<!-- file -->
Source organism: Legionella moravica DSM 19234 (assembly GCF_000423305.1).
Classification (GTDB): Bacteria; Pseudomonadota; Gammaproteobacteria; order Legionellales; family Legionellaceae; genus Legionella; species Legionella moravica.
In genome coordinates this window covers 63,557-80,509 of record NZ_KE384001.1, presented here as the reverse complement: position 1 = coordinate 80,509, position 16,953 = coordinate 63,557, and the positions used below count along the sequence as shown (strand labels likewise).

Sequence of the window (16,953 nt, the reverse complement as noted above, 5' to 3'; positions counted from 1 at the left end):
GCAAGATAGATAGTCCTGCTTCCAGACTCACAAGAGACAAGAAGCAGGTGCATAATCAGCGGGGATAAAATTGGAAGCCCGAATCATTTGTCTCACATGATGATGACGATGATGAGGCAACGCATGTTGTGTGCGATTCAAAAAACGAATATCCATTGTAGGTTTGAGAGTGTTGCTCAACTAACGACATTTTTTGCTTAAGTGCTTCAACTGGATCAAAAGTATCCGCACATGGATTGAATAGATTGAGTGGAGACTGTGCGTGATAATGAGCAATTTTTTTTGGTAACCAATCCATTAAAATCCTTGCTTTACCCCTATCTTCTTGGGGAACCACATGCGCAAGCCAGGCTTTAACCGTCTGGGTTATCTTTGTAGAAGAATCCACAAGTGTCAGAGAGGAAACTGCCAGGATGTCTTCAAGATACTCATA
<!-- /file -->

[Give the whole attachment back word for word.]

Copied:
Source organism: Legionella moravica DSM 19234 (assembly GCF_000423305.1).
Classification (GTDB): Bacteria; Pseudomonadota; Gammaproteobacteria; order Legionellales; family Legionellaceae; genus Legionella; species Legionella moravica.
In genome coordinates this window covers 63,557-80,509 of record NZ_KE384001.1, presented here as the reverse complement: position 1 = coordinate 80,509, position 16,953 = coordinate 63,557, and the positions used below count along the sequence as shown (strand labels likewise).

Sequence of the window (16,953 nt, the reverse complement as noted above, 5' to 3'; positions counted from 1 at the left end):
GCAAGATAGATAGTCCTGCTTCCAGACTCACAAGAGACAAGAAGCAGGTGCATAATCAGCGGGGATAAAATTGGAAGCCCGAATCATTTGTCTCACATGATGATGACGATGATGAGGCAACGCATGTTGTGTGCGATTCAAAAAACGAATATCCATTGTAGGTTTGAGAGTGTTGCTCAACTAACGACATTTTTTGCTTAAGTGCTTCAACTGGATCAAAAGTATCCGCACATGGATTGAATAGATTGAGTGGAGACTGTGCGTGATAATGAGCAATTTTTTTTGGTAACCAATCCATTAAAATCCTTGCTTTACCCCTATCTTCTTGGGGAACCACATGCGCAAGCCAGGCTTTAACCGTCTGGGTTATCTTTGTAGAAGAATCCACAAGTGTCAGAGAGGAAACTGCCAGGATGTCTTCAAGATACTCATA